We are all familiar with the Queue class.

This is a generic data structure that items are retrieved in the order that they are put in.

// Create a queue of agents
var agents = new Queue<Agent>();

// Enqueue 3 agents
agents.Enqueue(new Agent() { Name = "James Bond" });
agents.Enqueue(new Agent() { Name = "Jason Bourne" });
agents.Enqueue(new Agent() { Name = "Evelyn Salt" });

// Pop all the agents
while (agents.TryDequeue(out var agent))
    Console.WriteLine($"Popping agent {agent.Name}");

This should print the following:

Popping agent James Bond
Popping agent Jason Bourne
Popping agent Evelyn Salt

Pretty straightforward.

Now imagine you wanted to use another criteria to prioritize the order the agents are popped, regardless of the order they are en-queued.

Let us say each agent has a score, Effectiveness, that we can use for this purpose.

We can use the PriorityQueue class for this purpose.

// Create a priority queue of agents
var prioritizedAgents = new PriorityQueue<Agent, int>();

// Enqueue 3 agents, specifying their effectiveness
prioritizedAgents.Enqueue(new Agent() { Name = "James Bond" }, 95);
prioritizedAgents.Enqueue(new Agent() { Name = "Jason Bourne" }, 85);
prioritizedAgents.Enqueue(new Agent() { Name = "Evelyn Salt" }, 90);

// Pop all the agents
while (prioritizedAgents.TryDequeue(out var agent, out var effectiveness))
    Console.WriteLine($"Popping agent {agent.Name}, who has effectiveness of {effectiveness}");

For this class you specify the type to enqueue and a second type, what to use for the prioritization.

Here we are queueing Agent types, and for priority we are using an int

var prioritizedAgents = new PriorityQueue<Agent, int>();

If we run the code it will produce the following results:

Popping agent Jason Bourne, who has effectiveness of 85
Popping agent Evelyn Salt, who has effectiveness of 90
Popping agent James Bond, who has effectiveness of 95

Note the order relative to the enqueueing.

The semantics for the priority appears to be a lower value is a higher priority.

This type used to define priority does not have to be a number - it can be anything that implements IComparer.

Take for example a scenario where it is a military dining mess and you are writing a program that dictates which staff to serve depending on who has entered the mess.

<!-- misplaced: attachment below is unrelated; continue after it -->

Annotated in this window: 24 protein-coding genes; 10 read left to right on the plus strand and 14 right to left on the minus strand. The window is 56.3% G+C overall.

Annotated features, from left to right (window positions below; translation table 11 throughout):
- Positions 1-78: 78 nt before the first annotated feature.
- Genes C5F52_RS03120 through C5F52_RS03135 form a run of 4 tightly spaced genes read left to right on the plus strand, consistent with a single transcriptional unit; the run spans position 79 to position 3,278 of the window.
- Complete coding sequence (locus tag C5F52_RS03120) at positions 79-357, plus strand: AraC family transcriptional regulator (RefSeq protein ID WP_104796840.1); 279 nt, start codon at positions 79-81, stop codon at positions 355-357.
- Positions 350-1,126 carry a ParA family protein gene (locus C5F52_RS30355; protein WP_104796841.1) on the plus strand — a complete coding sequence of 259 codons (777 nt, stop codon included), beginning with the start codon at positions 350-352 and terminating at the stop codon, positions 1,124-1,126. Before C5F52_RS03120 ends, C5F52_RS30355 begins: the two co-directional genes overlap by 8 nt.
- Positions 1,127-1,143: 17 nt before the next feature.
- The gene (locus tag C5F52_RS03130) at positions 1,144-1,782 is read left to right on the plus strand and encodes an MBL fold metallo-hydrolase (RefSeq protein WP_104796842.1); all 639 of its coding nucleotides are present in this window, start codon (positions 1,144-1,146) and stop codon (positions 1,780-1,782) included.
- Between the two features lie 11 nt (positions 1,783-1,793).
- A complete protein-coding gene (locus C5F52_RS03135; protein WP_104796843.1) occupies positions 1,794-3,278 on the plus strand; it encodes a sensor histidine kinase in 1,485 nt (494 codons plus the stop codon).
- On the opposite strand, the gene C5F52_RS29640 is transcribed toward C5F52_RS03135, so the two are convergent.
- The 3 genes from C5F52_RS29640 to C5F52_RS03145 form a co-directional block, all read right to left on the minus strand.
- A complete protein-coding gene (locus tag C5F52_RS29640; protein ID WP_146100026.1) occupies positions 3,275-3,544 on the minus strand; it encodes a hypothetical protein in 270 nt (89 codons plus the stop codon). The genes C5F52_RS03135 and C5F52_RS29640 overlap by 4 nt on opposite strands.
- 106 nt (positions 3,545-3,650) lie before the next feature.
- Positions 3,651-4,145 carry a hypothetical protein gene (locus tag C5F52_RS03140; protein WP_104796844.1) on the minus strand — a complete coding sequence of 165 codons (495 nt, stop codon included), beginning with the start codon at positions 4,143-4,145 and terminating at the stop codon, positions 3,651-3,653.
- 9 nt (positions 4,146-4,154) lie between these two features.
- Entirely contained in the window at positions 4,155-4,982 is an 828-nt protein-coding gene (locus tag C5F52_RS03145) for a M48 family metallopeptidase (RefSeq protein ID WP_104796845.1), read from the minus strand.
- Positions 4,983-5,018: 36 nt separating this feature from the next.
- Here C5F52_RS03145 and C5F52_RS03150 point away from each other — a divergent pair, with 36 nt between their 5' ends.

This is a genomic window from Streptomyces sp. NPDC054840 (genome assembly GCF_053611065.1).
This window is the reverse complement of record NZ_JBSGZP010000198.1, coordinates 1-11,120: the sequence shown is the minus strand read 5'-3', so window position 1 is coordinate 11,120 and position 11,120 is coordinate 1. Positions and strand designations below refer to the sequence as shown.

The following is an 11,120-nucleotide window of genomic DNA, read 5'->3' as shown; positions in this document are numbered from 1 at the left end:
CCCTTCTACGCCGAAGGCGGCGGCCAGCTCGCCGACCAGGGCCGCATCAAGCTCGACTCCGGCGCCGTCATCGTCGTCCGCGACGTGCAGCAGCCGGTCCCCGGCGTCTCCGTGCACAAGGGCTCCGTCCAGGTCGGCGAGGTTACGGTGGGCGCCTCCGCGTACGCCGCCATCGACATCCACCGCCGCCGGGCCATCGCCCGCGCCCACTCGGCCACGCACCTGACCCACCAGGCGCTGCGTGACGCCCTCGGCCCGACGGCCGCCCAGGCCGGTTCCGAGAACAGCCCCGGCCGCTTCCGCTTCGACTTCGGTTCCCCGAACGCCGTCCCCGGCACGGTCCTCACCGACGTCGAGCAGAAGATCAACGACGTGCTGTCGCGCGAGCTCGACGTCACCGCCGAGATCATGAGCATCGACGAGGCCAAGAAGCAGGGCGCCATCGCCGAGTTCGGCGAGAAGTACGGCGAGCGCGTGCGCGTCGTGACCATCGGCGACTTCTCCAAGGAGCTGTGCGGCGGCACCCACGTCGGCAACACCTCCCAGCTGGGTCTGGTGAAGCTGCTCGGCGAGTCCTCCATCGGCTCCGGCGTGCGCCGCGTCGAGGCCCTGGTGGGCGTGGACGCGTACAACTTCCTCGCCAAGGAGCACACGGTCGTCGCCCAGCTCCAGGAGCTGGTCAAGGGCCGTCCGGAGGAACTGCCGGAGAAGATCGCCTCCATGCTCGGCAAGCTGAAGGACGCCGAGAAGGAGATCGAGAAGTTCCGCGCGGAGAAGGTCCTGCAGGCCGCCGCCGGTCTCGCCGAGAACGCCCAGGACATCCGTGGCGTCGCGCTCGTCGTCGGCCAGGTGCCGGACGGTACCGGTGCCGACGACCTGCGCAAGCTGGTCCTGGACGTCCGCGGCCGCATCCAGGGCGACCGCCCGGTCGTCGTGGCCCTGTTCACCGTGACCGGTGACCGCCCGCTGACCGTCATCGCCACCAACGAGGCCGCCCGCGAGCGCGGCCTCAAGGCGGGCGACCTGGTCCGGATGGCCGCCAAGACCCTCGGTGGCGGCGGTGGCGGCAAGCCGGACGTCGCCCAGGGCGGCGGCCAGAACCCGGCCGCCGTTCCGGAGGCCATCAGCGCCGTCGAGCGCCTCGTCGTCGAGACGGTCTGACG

For this problem we define a Rank that we want to use for this purpose.

public class Rank
    public string Name { get; set; }
    public byte Weight { get; set; }

The greater the weight, the more the higher the rank.

We then write a Comparer to communicate how to determine which rank is greater than the other. We do this by implementing the IComparer interface

For the priority queue, a lower value is higher, so we write our comparer accordingly.

public class RankComparable : IComparer<Rank>
    public int Compare(Rank a, Rank b)
        // Equal rank
        if (a.Weight == b.Weight)
            return 0;
        // Higher rank
        if (a.Weight > b.Weight)
            return -1;
        // Lower rank
        return 1;

We then have a simple soldier class.

public class Soldier
    public string Name { get; set; }

Finally we create our PriorityQueue, making sure to specify the Comparer.

void Main()
    var sergeant = new Rank() { Name = "Sergeant", Weight = 1 };
    var lieutenant = new Rank() { Name = "Lieutenant", Weight = 2 };
    var major = new Rank() { Name = "Major", Weight = 3 };
    var colonel = new Rank() { Name = "Colonel", Weight = 4 };
    var soldiersToServe = new PriorityQueue<Soldier, Rank>(new RankComparable());
    soldiersToServe.Enqueue(new Soldier() { Name = "John" }, sergeant);
    soldiersToServe.Enqueue(new Soldier() { Name = "Mary" }, lieutenant);
    soldiersToServe.Enqueue(new Soldier() { Name = "Anne" }, major);
    soldiersToServe.Enqueue(new Soldier() { Name = "Jeff" }, colonel);
    // Pop all the agents
    while (soldiersToServe.TryDequeue(out var soldier, out var rank))
    	Console.WriteLine($"Serving agent {soldier.Name}, a {rank.Name}");

This should print the following:

Serving agent Jeff, a Colonel
Serving agent Anne, a Major
Serving agent Mary, a Lieutenant
Serving agent John, a Sergeant


This is an excellent class for problems where data structures are processed based on both order and priority.

You do, however, need to be clear what priority means.

The code is in my Github.


The PriorityQueue class is an implementation of a queue that factors in, in addition to the insertion order, a weight of each item.

This is Day 6 of the 30 Days Of .NET 6 where every day I will attempt to explain one new / improved thing in the upcoming release of .NET 6.

Happy hacking!